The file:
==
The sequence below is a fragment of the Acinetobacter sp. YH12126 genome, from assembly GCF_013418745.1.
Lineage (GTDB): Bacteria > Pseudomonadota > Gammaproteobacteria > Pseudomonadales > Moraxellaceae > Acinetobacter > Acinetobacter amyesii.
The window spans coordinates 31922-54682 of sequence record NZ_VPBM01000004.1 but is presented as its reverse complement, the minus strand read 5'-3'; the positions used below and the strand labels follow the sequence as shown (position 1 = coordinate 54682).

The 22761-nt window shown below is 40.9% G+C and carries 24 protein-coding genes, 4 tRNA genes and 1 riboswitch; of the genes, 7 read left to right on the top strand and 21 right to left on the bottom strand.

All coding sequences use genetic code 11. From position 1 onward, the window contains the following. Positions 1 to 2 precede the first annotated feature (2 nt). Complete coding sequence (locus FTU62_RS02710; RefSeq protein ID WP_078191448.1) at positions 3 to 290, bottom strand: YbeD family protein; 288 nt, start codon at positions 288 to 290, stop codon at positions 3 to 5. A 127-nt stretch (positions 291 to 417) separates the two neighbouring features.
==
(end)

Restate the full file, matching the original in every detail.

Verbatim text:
The sequence below is a fragment of the Acinetobacter sp. YH12126 genome, from assembly GCF_013418745.1.
Lineage (GTDB): Bacteria > Pseudomonadota > Gammaproteobacteria > Pseudomonadales > Moraxellaceae > Acinetobacter > Acinetobacter amyesii.
The window spans coordinates 31922-54682 of sequence record NZ_VPBM01000004.1 but is presented as its reverse complement, the minus strand read 5'-3'; the positions used below and the strand labels follow the sequence as shown (position 1 = coordinate 54682).

The 22761-nt window shown below is 40.9% G+C and carries 24 protein-coding genes, 4 tRNA genes and 1 riboswitch; of the genes, 7 read left to right on the top strand and 21 right to left on the bottom strand.

All coding sequences use genetic code 11. From position 1 onward, the window contains the following. Positions 1 to 2 precede the first annotated feature (2 nt). Complete coding sequence (locus FTU62_RS02710; RefSeq protein ID WP_078191448.1) at positions 3 to 290, bottom strand: YbeD family protein; 288 nt, start codon at positions 288 to 290, stop codon at positions 3 to 5. A 127-nt stretch (positions 291 to 417) separates the two neighbouring features.